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Great British Heroes #121 Dr. Who

       This weekend BBC America ensured that British and American sci-fi goblins alike would tune in to their station by showing the premiere of the new Doctor Who season complete with, of all things, a brand new Doctor played by 27 year-old Matt Smith. If you’ve never seen Dr. Who, think of him as a hyperactive, genius/goofball, world-saving James Bond-type that doesn’t fight much and supposedly cannot die. He is a Time Lord and travels through time and space in an old, blue Police Telephone Box, which is called the TARDIS. If you’ve got an evil, cat-stroking super-villain to fight and need a Brit to do it, then you can summon any old quasi-hero to take care of business: James Bond, Sherlock Holmes, or even Miss Marple has been known to get her lacy cuffs a little dirty. However, if you’ve got a giant, volcanic ash cloud hovering over Europe harboring alien life in the form of mutant micro-organisms which are growing in size and number by the day preparing to unleash themselves on an unsuspecting Earth–then Doctor Who is your man.

Who can save us?

     When I was a kid, Doctor Who was by far and away the scariest thing we were allowed to watch on telly. I watched much of it from behind the couch. The show was peppered with scary-ass aliens, immense robots, slimy creatures from distant planets, and of course DALEKS! The Daleks were absolutely piss-in-your-pants terrifying. My eyesight was far from 20/20 and so in my terror-filled moments, I failed to notice the poorly made papier mache scary masks and space-age alien fabric costumes made of Polyester, Velcro, and used jam jar lids. My poor eyesight smoothed out the shoddy 1970s arts and crafts patchwork aliens. But Doctor Who always saved the day, and I pictured myself as the Doctor and even drew sketches of what my Doctor Who would look like.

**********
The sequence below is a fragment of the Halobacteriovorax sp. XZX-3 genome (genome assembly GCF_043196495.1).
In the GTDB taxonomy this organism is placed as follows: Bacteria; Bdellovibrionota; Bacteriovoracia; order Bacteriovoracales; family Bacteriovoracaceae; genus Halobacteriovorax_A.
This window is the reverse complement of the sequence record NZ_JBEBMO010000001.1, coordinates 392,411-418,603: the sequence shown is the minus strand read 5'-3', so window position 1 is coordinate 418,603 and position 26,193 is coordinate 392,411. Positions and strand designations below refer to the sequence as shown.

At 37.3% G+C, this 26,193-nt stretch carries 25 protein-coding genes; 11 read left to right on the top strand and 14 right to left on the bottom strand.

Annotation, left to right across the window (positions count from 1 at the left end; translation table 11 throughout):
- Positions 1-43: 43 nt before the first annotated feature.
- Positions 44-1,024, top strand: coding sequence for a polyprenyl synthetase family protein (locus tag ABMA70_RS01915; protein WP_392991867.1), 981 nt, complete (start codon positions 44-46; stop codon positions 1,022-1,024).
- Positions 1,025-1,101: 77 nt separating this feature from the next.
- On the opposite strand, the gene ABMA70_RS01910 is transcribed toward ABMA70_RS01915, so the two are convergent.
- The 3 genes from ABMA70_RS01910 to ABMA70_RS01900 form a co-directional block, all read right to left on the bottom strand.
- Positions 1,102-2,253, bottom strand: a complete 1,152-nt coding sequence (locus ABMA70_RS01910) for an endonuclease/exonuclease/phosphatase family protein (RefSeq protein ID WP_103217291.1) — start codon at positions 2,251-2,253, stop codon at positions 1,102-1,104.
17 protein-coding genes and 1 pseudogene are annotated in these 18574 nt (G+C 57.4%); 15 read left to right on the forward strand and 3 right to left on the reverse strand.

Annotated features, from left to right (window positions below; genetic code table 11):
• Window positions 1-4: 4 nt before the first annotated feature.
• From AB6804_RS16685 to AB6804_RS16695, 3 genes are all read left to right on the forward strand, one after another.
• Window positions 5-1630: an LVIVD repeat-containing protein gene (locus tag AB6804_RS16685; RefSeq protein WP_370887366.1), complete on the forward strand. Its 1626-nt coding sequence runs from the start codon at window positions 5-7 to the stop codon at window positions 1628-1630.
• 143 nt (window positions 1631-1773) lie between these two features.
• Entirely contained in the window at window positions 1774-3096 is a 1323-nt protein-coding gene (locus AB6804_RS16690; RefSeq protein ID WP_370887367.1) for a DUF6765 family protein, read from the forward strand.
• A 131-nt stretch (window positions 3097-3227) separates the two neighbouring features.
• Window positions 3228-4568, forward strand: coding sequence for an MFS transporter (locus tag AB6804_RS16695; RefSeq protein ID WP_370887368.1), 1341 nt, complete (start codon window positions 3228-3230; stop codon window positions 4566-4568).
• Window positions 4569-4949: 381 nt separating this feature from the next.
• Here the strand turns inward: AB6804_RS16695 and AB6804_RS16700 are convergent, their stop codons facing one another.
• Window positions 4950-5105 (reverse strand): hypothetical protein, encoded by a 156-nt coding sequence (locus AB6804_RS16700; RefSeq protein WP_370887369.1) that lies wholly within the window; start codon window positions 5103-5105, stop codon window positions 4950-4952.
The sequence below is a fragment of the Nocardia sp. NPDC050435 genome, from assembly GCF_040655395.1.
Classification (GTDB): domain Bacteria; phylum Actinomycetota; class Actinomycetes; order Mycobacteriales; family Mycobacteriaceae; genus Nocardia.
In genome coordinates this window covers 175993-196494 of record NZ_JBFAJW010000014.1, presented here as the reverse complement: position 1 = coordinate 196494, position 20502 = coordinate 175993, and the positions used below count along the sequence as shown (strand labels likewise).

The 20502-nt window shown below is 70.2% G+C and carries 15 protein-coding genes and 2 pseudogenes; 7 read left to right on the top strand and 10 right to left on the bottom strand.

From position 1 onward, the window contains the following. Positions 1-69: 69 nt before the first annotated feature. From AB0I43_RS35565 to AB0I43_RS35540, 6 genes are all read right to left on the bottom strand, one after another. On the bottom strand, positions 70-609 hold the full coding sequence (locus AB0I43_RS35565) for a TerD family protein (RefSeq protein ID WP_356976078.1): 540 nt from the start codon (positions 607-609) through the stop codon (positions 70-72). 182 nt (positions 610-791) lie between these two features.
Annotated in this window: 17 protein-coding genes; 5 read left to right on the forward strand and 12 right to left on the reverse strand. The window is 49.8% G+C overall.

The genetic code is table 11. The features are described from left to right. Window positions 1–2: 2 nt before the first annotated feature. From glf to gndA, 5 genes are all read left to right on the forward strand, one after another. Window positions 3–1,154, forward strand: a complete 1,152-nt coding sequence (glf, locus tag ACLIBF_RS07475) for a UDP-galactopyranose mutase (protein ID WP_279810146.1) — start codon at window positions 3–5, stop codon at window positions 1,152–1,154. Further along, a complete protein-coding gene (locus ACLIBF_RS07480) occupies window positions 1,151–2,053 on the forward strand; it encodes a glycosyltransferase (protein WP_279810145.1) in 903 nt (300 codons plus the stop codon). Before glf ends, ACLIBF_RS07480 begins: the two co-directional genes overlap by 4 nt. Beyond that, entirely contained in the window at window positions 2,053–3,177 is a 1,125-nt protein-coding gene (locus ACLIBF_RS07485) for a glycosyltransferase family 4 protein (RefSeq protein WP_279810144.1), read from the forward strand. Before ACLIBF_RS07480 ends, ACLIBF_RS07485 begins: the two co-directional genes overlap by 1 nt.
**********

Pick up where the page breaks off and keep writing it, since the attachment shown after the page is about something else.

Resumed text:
Jon Pertwee, Yeah Baby!

     The first Doctor Who I saw on telly was the third actor to play the part. His name was Jon Pertwee and his version of Dr. Who looked like a cross between a silver-haired, wiry Lithuanian poodle and Austin Powers’s hypothetical grandfather sans eyeglasses.

      However, Pertwee was NOT the goofiest dressed Dr. Who by a long shot. Some of the Doctors chose their own outfits themselves from the BBC costume dept., and in an effort to make their own imprint on the role only succeeded in creating looks that would have poo-pooed even the kindest Project Runway judge…”Beezaaaaare!”

One day you’re in…
Really? I’m surprised the aliens on Quazark didn’t bludgeon him to death with a croquet mallet
I like where you were going with the waistcoat, but it’s too costumey.
….the next day you’re out! Auf Wiedersehen

     As I got older, the Doctors’ got younger. I think there may have been a brief cross over of about ten minutes in the late-nineties when Doctor Who and I may have been a physically comparable match in both age and appearance, but that was it, and thus my dream of being Doctor Who was crushed. The timeline was all messed up. If only I’d had a TARDIS.

The original Doctor Who…shh! don’t call him old.
Doctor McDreamy: Matt Smith–Not your father’s Doctor Who.

         Matt Smith has a lot to live up to, the previous Doctor: David Tennant was, by all accounts, the most popular Doctor ever. The show itself has seen a resurgence in popularity. Perhaps fueled by an improved special effects department budget, which went from like 30 quid a week in 1963 to 50,000 in 2010. In the premier on Saturday there were all kinds of clever twists and turns in the plotline and a scary, pointy-toothed, slimy alien monster that almost sent The Bay Area Brit scurrying behind the couch–again.

       And so for scaring the holy bejeebers out of kids and adults for years and years, Dr. Who is a Great British Hero. We salute you, good Doctor. May your TARDIS travel safely through eternity. Oh, and good luck defeating those Alien Volcano Mutants in Iceland.

© Matty Stone 2010